• John Locke – A political thinker that refuted the divine doctrine and worked to empower the people.

Also Read: History of Indian Art

The Outbreak of the French Revolution

Now that you have understood the primary reasons for the revolt, let us now, through the concise French Revolution notes go through the events that unfolded. 

The Struggle to Survive (1780-90)

Right after the war, these were the proceedings that led to the outrage in the French population.

  • There was a sudden increase in the French population which led to a rapid demand in food consumption. This started to cause food scarcity in the society.
  • The production amount of essential grains were comapratively less than the growing population required. Due to this there were sudden hike in food prices and the peasant class could hardly afford it.
  • The natural calamities such as drought or hail were also major factors that affected an already submerging food production level of France.
  • As labourers and peasants were getting paid very low wages during that time, the standard of living gap between the richh and the poor widened.

A Growing Middle Class Envisages an End to Privileges

Due to the ongoing problems, this is how the middle class started adapting to the problems in a distraught society.

  • With access to education and new ideas, the third estate became aware of their rights and started participating in revolts against taxes and food scarcity.
  • Emergence of new social groups that acted as the pressurizing factors to the monarchy started to earn a significant amount of wealth through overses trading.
  • This emerging middle class mostly consisted of lawyers and administrative officials as social positions were started to be categorised through a person’s merit.
  • These middle class society believed in meritious achievements and not in any form of priveleges by birth.
  • With philospohers and political thinkers such as Rosseau and Montesquieu proposing ideas on social contracts and a new type of governments, France started inclining towards a future that looked less monarchical.

The Outbreak of the Revolution

The beginning of the French Revolution started as mentioned below:

  • On 5 May, 1789, Louis XVI held an assemby to pass proposals for new form of taxes which was boycotted by the third estate.
  • They found the voting system unfair and swore not to atten dany assembly unless a constituion is drafted limiting the power of the monarchy.
  • On the other hand, rumours started spreading amongst the peasant community that the nobility were hiring bands of brigades to destroy ripe crops in order to increase the shortage of food production in the market.
  • The peasants retaliated by looting stored grains and burning down records of mortgage payments while the nobilities fled.
  • Louis XVI had to accord recognition to the National Assemby to bring an end to these uprisings
  • On 14th August 1789, the National Assembly passed the decree of abolisihing the feudal system and unequal tax system.

France becomes a Constituional Monarchy

After the National Assembly gained recognition and power, the administrative system in France started to change as follows:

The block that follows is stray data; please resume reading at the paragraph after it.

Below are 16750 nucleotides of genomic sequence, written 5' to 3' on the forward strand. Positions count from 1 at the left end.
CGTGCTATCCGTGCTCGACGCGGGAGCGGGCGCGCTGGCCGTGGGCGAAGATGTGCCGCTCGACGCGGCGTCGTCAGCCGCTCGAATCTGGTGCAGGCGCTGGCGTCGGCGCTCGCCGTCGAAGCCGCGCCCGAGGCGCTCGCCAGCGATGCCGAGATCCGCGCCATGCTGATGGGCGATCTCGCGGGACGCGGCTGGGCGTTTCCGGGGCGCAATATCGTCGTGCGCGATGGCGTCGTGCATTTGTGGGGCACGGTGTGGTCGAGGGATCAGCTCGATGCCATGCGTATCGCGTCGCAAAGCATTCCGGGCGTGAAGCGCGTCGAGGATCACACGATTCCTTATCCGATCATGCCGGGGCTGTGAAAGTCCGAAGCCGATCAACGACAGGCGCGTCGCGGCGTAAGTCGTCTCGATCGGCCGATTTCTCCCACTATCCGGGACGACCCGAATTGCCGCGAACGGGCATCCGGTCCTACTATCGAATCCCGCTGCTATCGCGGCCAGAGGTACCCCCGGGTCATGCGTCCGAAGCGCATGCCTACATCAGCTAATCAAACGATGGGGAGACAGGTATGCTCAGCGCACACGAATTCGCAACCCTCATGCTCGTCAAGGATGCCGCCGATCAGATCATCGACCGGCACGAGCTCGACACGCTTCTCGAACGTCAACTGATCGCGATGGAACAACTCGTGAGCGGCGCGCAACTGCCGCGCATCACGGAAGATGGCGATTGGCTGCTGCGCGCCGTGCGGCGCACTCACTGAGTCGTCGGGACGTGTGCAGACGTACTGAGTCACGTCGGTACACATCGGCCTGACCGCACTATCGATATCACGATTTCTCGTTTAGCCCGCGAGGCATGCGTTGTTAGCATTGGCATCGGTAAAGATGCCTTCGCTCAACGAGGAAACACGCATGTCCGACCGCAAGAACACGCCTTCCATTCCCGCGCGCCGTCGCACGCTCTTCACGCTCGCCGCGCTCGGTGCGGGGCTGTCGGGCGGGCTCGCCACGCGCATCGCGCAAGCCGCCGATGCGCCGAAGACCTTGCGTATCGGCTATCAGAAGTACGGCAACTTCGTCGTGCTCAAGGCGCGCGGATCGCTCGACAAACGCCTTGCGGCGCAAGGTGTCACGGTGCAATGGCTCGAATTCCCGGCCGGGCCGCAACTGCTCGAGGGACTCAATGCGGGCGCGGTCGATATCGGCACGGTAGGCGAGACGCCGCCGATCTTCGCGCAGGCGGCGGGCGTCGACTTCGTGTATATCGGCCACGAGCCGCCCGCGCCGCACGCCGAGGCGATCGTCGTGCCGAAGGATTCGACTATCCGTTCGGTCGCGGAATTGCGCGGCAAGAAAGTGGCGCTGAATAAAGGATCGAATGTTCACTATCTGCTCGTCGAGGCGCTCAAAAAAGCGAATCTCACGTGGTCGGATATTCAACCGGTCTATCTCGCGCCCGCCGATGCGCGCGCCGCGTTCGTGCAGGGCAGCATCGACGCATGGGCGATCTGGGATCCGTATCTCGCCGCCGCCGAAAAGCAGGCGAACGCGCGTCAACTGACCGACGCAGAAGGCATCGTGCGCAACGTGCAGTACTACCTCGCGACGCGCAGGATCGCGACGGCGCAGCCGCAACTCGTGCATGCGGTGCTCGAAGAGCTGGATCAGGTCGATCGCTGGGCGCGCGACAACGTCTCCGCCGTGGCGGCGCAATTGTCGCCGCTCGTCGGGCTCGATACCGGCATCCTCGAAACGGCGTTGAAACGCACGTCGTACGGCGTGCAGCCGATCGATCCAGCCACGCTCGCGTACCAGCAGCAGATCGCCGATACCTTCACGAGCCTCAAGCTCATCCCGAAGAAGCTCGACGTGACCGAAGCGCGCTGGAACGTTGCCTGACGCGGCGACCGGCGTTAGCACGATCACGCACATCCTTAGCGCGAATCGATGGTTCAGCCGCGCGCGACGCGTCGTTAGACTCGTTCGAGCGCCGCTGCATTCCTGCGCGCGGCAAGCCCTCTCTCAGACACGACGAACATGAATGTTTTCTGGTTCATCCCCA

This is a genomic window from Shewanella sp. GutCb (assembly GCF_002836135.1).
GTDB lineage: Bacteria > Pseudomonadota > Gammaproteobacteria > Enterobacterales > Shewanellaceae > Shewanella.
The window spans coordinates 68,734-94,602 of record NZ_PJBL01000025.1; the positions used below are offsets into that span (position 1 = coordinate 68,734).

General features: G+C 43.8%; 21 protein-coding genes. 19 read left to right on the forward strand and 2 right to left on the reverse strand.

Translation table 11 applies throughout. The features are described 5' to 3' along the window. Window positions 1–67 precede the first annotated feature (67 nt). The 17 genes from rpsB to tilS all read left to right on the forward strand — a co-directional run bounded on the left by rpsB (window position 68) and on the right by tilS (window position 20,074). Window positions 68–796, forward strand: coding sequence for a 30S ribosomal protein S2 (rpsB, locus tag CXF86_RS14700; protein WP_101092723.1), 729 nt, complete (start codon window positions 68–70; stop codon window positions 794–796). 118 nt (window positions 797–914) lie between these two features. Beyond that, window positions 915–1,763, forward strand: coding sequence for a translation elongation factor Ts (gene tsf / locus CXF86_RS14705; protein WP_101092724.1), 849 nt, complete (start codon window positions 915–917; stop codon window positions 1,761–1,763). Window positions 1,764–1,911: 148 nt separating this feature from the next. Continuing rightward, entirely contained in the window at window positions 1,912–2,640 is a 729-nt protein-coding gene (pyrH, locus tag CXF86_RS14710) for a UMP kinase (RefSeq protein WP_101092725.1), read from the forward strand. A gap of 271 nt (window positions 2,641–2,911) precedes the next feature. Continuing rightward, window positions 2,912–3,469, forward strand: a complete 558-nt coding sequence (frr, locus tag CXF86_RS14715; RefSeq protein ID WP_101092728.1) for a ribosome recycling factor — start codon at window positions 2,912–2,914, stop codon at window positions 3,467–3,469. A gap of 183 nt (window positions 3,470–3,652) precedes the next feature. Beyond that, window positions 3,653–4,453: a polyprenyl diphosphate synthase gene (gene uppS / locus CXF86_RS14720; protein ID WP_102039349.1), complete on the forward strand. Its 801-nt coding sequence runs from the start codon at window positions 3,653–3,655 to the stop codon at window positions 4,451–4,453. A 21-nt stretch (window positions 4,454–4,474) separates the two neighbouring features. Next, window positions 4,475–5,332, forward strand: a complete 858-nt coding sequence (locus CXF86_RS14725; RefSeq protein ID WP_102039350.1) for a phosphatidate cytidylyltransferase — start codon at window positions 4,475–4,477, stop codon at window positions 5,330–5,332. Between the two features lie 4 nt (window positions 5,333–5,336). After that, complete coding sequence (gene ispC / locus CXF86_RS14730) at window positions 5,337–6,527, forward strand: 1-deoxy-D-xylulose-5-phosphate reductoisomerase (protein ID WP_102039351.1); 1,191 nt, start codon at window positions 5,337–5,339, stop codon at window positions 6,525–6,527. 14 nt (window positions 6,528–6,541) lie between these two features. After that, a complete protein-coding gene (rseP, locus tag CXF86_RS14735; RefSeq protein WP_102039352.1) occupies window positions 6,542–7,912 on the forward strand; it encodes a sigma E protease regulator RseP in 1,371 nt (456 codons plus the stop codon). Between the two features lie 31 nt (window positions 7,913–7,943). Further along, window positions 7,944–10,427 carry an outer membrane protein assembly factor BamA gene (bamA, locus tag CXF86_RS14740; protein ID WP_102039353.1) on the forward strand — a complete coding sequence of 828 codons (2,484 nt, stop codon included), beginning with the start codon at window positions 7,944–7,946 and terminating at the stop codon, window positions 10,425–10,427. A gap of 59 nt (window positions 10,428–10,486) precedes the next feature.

• 1791 was when the national assembly drafted the constitution. It divided the powers to the judiciary, executive, and the legislature, taking away powers from just one institution. 
  • An indirect election was used as the method to make laws in the national assembly.
  • Citizens above 25 years of age and tax payee of at least three days of labourer’s wage were termed active citizens allowed to vote.
  • Basic rights were ingrained in the constitution. Freedom of speech, freedom of opinion, equality of law, etc. were some of those rights.

France abolished Monarchy and becomes a Republic (1792)

Other than France going on a war with Prussia and Austria initiated by the National Assembly, these were the main proceedings while abolishing the monarchy.

  • Louis XVI started secret negotiations with the king of Prussia.
  • Neighbouring countries wanted to seize the opportunities of the events ongoing due to the French Revolution. The National assembly declares war on Prussia and Austria.
  • The 1791 constitution gave political rights to the rich section of the public. This led to a revolt in Paris against the people. Later, the Royal families were imprisoned and elections were held.
  • The newly elected assembly was termed the Convection. It abolished the Monarchy in 1792 and made France a republic.

The Reign of Terror

  • From 1793 to 1794, Robespierre Convection used strict policies and brutal punishment to gain effective control.
  • All opposers were shut down, imprisoned, or incarcerated.
  • If found guilty, they were mercilessly guillotined in public settings to send a message.
  • Meat and bread were rationed, and peasants suffered losses due to selling at fixed prices set by the government.

Directory Rules France

  • A new constitution abolished voting on non-propertied sections of society.
  • It introduced a directory that was elected by two legislative councils.
  • The clashing of the directory with the legislative paved the way to the rise of Military dictator, Napoleon Bonaparte.

Also Read: History GK

The Rise and Fall of Napoleon Bonaparte

  • In 1804, Napoleon seized the reins of France and declared himself the Emperor. He started conquering neighbouring nations and established his dominance by making kingdoms ruling through his family members.
  • The feudal system was abolished. Bonaparte saw himself as a modernizer and introduced private property protection laws and equal weight & measure systems in decimals.
  • Initially hailed as a liberator, his military tactics were soon termed crude, invading, and violent.
  • The battle of Waterloo in 1815 saw his defeat.

Also Read: List of Popular History Books

Hopefully, through these French Revolution notes, you have now understood the important events and timelines that led to the revolt. Want to connect with a mentor who followed a career path which you are also interested in? Then reach out to the experts at Leverage Edu who will help you take a step towards a rewarding career after the 12th!

Leave a Reply

Required fields are marked *

*

*

3 comments
15,000+ students realised their study abroad dream with us. Take the first step today.
Talk to an expert